When you can rig the meshes to drive each other you could wear 'masks' of other peoples faces (or critters).
You might be interested in project HeadOn at TU München:
Justus Thies gave a presentation at our University about a year ago. IIRC they don't use any fancy NN stuff but instead extract the face geometry using a stereo camera and use interpolation to project the movement onto a target mesh. Using stereo goggles for a VR meeting and various other applications were discussed during the presentation, but the main focus was of course on entertaining the audience with fake videos.
On a side note: This is probably the closest to a real-life Max Headroom that we have so far. Not sure if that influenced the name.
At some point you can probably reconstruct large portions of scenes in existing movies and change perspectives, especially if you had good techniques (perhaps AI based) for filling occlusions in the data.
Can anyone explain why people would use text to speech for something like this, when they have perfectly good voices themselves?
To give an example, 15-kun recently built on the Pony Preservation Project to use neural nets to voice-clone among others, My Little Pony voices, offering it as a service: https://fifteen.ai/ People have used it for all sorts of things: https://www.equestriadaily.com/2020/03/pony-voice-event-what... Suppose you want to do, say, an F1 commentary on Austrian GP 2019 (#4) - why do it with your voice if you can do it with Fluttershy's voice?
This will be the next evolution of streamers, especially Virtual Youtubers and their ilk.
This depends on how much you can tolerate speech errors. Most listeners will gloss over them, preferring the human voice to the speech synthesizer while not even really noticing the errors.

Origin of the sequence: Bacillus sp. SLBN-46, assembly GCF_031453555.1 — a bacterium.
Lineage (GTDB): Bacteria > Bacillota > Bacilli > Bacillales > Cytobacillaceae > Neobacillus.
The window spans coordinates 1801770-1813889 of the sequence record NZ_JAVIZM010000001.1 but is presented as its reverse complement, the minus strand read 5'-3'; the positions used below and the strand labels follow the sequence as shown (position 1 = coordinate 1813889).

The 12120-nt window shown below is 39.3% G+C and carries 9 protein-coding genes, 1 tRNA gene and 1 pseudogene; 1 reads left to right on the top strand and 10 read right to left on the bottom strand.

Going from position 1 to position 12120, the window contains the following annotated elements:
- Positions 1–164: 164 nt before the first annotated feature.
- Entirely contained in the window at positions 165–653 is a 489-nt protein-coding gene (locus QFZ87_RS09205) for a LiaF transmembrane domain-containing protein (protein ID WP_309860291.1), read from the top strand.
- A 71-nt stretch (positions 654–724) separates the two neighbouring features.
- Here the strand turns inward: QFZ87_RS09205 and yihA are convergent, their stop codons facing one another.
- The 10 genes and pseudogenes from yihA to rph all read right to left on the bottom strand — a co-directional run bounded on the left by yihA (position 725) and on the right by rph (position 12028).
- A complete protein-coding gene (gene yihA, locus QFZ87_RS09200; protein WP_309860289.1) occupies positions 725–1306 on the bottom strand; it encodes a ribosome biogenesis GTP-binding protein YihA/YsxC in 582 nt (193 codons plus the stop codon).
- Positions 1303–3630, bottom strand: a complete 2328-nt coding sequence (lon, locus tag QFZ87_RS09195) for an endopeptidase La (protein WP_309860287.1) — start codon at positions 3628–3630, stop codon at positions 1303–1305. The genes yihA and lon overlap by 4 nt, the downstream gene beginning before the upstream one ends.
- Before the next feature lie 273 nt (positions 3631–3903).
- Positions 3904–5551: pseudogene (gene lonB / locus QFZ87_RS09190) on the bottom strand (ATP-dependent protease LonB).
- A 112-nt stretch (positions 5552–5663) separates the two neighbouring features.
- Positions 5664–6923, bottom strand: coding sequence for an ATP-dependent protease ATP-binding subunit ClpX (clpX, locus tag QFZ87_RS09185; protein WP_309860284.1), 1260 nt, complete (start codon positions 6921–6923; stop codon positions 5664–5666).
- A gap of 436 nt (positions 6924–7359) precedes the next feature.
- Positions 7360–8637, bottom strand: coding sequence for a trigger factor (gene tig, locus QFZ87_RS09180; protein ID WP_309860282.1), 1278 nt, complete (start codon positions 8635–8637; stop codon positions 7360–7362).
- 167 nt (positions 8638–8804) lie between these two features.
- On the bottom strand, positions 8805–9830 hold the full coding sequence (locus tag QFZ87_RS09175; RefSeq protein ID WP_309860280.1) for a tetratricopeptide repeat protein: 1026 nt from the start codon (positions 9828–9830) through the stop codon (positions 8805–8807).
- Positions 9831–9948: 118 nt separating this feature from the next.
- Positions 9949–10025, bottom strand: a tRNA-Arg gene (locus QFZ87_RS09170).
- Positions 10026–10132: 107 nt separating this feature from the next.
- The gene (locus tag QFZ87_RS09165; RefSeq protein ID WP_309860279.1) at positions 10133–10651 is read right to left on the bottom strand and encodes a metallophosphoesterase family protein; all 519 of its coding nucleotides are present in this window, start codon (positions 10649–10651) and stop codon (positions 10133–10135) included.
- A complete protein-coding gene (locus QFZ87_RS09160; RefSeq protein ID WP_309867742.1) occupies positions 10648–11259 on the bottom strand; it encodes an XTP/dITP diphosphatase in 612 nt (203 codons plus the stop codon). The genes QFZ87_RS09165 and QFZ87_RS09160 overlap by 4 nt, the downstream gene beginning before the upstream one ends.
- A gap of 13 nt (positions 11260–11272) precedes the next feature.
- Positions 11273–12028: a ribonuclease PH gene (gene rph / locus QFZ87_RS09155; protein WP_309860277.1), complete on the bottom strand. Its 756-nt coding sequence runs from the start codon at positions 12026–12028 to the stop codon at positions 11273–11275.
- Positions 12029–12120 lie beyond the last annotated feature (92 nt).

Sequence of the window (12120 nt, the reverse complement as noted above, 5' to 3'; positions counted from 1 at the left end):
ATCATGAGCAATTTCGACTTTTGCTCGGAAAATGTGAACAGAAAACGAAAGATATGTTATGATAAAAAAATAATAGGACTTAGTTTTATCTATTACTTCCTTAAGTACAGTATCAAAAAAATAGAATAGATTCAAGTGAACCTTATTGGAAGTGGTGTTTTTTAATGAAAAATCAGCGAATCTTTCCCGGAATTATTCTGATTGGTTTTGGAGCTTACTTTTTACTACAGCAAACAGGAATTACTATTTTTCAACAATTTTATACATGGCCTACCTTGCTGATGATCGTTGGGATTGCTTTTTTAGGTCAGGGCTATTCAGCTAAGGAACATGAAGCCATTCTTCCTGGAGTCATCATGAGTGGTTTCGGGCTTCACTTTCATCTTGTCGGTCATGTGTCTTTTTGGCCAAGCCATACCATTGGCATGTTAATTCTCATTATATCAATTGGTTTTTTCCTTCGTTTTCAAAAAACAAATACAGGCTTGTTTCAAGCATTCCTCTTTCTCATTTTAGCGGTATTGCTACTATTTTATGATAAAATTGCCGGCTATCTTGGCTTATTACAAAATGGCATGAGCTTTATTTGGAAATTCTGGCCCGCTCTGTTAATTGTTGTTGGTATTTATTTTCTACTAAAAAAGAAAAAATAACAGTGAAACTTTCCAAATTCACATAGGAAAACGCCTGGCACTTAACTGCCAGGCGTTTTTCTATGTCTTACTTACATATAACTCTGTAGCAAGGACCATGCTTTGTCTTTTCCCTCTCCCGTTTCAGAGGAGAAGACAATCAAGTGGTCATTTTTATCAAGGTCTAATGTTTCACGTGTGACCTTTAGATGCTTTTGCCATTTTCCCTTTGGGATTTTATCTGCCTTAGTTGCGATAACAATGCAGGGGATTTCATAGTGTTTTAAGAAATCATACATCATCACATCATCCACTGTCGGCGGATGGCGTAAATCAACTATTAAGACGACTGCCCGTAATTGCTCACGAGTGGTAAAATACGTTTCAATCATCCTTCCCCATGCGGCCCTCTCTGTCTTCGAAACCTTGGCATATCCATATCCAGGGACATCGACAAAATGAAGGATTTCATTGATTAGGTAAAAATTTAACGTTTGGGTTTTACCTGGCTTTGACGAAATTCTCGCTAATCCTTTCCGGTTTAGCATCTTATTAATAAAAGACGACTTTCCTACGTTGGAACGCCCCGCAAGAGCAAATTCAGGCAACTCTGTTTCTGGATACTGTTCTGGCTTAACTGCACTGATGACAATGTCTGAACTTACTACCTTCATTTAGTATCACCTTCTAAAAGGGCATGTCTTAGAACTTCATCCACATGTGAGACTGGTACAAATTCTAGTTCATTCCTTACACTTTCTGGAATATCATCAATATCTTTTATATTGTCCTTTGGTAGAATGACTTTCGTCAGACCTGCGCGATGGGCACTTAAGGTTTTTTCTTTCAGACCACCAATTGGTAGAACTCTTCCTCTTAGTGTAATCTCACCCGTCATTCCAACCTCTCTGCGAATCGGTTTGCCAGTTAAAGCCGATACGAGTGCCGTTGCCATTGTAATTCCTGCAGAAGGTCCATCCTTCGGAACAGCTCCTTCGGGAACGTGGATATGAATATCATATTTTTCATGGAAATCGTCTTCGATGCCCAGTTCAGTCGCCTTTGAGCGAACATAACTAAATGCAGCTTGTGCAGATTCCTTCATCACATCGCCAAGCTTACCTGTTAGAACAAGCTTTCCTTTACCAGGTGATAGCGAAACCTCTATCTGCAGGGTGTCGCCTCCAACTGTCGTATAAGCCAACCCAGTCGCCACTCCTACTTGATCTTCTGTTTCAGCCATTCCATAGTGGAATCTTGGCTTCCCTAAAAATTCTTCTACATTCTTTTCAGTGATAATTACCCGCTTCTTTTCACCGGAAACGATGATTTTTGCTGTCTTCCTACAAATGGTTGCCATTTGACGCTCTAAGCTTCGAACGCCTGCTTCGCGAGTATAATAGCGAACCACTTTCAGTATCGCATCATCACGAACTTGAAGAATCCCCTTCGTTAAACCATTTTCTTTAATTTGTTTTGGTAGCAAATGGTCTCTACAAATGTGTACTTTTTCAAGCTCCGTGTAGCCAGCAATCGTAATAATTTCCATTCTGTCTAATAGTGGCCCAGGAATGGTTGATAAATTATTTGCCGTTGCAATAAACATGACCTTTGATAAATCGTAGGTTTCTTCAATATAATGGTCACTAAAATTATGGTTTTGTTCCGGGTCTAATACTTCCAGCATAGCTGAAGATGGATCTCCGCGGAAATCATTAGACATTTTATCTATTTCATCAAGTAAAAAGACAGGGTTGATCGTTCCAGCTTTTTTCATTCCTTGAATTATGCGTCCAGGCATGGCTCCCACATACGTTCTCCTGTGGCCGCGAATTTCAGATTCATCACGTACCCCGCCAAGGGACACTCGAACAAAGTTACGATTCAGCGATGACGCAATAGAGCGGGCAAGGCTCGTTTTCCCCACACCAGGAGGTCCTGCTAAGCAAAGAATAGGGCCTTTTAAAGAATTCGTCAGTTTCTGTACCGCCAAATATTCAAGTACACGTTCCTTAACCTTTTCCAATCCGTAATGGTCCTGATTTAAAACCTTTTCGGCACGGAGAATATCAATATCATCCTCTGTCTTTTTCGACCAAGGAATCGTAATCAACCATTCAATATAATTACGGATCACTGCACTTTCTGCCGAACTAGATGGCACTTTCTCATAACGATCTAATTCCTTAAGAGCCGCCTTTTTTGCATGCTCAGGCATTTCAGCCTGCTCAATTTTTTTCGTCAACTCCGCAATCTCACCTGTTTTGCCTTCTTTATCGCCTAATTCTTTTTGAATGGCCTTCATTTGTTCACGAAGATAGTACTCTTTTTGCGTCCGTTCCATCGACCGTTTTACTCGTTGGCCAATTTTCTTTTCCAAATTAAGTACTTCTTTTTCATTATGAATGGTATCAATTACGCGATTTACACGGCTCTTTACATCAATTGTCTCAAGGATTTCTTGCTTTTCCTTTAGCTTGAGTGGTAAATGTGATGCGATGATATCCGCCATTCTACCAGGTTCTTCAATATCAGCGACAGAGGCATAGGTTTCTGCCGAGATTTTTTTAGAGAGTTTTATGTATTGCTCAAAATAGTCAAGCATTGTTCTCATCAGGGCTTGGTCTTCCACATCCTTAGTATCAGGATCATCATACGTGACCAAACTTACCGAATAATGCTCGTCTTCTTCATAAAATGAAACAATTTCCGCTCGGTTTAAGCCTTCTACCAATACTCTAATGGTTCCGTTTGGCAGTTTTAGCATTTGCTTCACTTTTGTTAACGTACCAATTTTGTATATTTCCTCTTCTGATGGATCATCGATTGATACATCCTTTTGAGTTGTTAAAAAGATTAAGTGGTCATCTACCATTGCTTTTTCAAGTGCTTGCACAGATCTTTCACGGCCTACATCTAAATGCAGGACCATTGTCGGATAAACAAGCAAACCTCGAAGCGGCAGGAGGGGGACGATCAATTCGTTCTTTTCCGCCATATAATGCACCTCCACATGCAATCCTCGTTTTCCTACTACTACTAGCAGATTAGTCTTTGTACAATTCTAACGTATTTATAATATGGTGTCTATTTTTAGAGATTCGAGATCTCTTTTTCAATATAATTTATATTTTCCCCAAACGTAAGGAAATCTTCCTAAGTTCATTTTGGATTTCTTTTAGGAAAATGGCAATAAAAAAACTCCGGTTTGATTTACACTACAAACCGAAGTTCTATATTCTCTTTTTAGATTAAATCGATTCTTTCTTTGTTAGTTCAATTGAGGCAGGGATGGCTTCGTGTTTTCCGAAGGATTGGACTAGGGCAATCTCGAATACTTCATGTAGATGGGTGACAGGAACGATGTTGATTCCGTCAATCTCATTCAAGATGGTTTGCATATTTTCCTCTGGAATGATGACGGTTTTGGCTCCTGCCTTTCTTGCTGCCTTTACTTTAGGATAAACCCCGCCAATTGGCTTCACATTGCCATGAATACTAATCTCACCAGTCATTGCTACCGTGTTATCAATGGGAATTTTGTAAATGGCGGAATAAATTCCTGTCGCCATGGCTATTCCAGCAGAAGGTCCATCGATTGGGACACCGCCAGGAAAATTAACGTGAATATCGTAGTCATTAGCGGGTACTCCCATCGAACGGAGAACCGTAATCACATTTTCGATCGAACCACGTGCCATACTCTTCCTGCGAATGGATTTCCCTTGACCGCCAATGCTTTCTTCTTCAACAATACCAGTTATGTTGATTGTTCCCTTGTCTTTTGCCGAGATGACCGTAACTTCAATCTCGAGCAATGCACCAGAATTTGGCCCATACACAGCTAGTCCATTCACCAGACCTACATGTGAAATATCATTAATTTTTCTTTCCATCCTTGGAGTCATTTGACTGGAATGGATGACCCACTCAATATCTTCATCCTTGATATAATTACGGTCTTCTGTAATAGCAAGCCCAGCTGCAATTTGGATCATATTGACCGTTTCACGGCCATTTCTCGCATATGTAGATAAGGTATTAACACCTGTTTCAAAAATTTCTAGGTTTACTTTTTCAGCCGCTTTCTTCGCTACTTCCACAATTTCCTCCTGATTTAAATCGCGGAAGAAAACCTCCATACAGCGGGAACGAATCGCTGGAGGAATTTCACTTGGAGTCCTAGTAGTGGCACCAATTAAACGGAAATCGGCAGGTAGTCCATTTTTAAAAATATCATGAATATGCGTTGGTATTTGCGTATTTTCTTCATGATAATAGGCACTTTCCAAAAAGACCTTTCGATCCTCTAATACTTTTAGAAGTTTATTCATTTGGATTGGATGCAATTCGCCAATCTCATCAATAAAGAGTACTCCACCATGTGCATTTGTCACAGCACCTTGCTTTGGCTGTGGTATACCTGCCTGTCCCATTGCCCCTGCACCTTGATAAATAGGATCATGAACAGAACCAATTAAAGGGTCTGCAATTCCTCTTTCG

Personally, I'll take the human voice unless you literally cannot speak (e.g. disability) or feel uncomfortable.
I like real voice but I could see if you were generating lots of videos and doing so in multiple languages, you could abstract that away a bit and dynamically generate videos these days. This is part of the reason video containers are often separated into components/layers (for video and audio tracks). I dont see why you couldn't also have the subtitle data read and generate the audio dynamically based on language. Some of this probably already happens somewhere by some group. Just an idea that I found interesting, similar to composing documents with LaTeX etc. Think of the audio as the "presentation" layer for a lot of visual frameworks used and think of similar structures for audio. It's especially useful for videos where the speaker isn't visible so syncing audio with lip movements across languages isn't a problem.
Also, it's much simpler to make changes to a publication video, since using original voice requires re-recording with a high-quality microphone and post-processing of background noise.
Although I can get rid of it if I focus.
Is this really happening with a "deep network in the browser"? It looks like it is happening on a server, then the 3D result is viewed in a browser.
This effect is well-studied and also happens with a real physical mask when viewed from the inside: